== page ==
Mexico is favored by many travelers because of the country’s bright and colorful cities, festivals, jungles, cuisine, and beaches. It is also a great destination for those looking for historical and cultural attractions. It is not surprising that you yourself are thinking about traveling to Mexico.
As a tourist, you will have to learn about how to go about tipping in Mexico. This short guide contains the basics about tipping in Mexico.
Most service workers in Mexico are very much exposed to the custom of tipping and expect to receive them. No one will fight you if you forget or decide not to tip, but your server will think of you badly.
Mexico is one of those countries where an overwhelming number of employees in the service sector earns a paltry wage and thus have to depend on tips to maintain a decent lifestyle. To them, gratuities are more than just bonuses; they are a need.
Always tip in cash because gratuities charged to credit may not get to your server or attendant personally.
It is okay to tip in US dollars, but USD coins cannot be directly exchanged for pesos, the currency in Mexico. To be safe, have peso tip coins ready in your pocket or purse.
Some resorts, particularly those all-inclusive ones, have a no-tipping policy. Make sure to ask the staff if gratuities are allowed.
Concierges are common mainly in super expensive hotels only, so the high standard gratuity amount for them is not surprising. Tip the concierge 50 to 150 pesos for exceptional work.
Bellhops are generally given anywhere from 25 to 50 pesos by guests for helping out with bags and showing them to their rooms. Meanwhile, porters are tipped 10 to 20 pesos for each bag in most cases.
Tip your housekeeping staff 25 to 50 pesos each day. Note that you must give per day if you are going to tip because it may not be the same staff each time. Tip by leaving the cash on your bed or the bedside table in an envelope.
Dining and Drinking Places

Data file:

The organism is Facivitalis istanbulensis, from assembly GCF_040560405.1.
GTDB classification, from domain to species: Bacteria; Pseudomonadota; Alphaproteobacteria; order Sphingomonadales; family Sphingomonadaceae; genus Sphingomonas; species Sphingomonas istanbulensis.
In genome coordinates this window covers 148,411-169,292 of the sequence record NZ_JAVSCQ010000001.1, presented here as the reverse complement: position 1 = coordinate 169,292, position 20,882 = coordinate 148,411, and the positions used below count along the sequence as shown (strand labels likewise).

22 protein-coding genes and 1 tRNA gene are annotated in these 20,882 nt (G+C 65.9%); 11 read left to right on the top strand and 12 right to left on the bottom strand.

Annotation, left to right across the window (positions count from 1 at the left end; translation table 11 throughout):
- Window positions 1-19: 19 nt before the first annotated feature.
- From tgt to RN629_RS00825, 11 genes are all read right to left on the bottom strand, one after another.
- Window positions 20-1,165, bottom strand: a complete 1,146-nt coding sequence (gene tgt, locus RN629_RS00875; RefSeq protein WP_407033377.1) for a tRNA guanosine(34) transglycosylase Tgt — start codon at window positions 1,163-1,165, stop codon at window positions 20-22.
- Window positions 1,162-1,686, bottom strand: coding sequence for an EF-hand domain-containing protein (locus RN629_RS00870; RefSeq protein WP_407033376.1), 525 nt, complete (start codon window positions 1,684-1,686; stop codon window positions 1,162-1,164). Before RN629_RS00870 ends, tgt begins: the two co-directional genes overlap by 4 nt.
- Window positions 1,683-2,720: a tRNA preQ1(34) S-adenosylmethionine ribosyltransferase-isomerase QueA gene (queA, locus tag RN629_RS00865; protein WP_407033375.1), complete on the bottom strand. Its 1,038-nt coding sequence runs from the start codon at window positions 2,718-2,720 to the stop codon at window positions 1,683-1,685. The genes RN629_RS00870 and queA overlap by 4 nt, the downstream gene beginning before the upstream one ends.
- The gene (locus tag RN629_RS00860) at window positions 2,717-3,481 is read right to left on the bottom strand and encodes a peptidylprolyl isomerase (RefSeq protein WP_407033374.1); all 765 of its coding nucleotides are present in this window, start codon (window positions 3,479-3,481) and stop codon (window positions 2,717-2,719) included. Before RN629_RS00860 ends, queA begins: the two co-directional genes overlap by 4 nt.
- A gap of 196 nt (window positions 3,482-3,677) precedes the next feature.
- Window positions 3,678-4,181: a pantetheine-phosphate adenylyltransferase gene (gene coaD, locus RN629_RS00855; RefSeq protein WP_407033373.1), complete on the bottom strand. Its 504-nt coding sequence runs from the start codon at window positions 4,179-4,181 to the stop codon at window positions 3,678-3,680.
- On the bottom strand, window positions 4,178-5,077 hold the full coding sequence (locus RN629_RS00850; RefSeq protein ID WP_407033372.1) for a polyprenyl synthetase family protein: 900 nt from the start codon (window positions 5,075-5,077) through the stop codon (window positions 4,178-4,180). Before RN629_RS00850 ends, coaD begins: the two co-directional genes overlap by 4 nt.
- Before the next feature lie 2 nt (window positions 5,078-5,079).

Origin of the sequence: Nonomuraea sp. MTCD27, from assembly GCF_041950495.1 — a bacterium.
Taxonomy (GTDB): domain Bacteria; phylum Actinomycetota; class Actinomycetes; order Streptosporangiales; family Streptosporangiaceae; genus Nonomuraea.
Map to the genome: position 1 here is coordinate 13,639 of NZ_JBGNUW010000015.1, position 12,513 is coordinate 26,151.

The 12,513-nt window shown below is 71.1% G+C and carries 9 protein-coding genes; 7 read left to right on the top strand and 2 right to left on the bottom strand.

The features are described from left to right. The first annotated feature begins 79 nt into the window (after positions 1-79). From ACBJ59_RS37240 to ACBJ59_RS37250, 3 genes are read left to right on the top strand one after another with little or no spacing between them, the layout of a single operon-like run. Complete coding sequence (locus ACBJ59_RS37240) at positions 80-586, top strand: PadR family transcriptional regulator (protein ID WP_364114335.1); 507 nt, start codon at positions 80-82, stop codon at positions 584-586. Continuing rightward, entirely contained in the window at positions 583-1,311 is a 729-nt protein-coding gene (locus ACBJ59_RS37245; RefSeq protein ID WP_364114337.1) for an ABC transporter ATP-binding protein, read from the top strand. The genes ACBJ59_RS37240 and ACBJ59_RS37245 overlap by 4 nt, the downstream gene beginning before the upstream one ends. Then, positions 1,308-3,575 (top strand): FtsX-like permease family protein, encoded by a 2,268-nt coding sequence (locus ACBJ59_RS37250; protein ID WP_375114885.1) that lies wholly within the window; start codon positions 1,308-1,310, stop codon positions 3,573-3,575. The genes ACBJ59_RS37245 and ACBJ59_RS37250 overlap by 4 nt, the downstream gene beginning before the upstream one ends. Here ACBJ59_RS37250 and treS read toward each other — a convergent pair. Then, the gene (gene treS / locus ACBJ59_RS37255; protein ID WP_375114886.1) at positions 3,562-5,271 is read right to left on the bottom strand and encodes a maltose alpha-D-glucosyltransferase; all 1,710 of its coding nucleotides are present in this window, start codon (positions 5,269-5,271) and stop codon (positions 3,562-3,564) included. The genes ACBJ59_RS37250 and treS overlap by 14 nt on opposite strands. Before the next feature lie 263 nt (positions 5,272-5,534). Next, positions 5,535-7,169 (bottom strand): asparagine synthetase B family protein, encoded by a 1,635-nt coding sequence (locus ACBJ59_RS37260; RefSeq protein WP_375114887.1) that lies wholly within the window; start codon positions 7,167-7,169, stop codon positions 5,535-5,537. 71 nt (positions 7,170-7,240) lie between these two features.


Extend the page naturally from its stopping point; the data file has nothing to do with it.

Some restaurants include a service charge in the bill, some do not at all, and some do so only for parties larger than a standard table. The customary range, however, is 10% to 20% if no gratuity is included in the bill.
In bars, patrons typically tip the bartender 10% to 15% of the total bill or 10 to 20 pesos per drink. The same goes for drinks ordered at bars in all-inclusive resorts in Mexico.
Some travelers still tip in low-cost eateries and even food stalls. This is uncommon practice, rarely expected but certainly appreciated.
Cab drivers in Mexico are not commonly tipped. However, feel free to give around 10 pesos if they help carry your bags or do anything else that is outside their duty. You can also just round up the fare to the next decent and even amount.
Airport shuttle drivers do not have to be given gratuity, but you may go ahead and give them the same amount as you would give a cab driver for helping out with your luggage.
The generally accepted amount of tips for tour guides is 10% to 20% of the total cost if it is a day tour. Naturally, these may still change on the basis of whether you are part of a large group or on a private tour, your vehicle, etc.
If it is a large tour, tip between 50 and 70 pesos for each person each day. You may want to add more if the tour guide doubles as the driver for the tour.
In Mexico, some grocery store baggers work for tips alone. The usual amounts are 1 or 2 pesos for each bag or 10 to 20 pesos if they bring the bags to your vehicle.
Hairstylists are generally tipped 15% of the total bill for a job well done.
Staff at spas is commonly given 15% to 20% in gratuities when they are not added to the final bill. Leave the tip at the front desk, preferably in an envelope.
Tipping is very much commonplace in Mexico, and we advise that you prepare beforehand by having peso coins ready before you even land in this beautiful, sunny country. Do not hesitate to be generous when rewarding great service because your gift will be more than appreciated.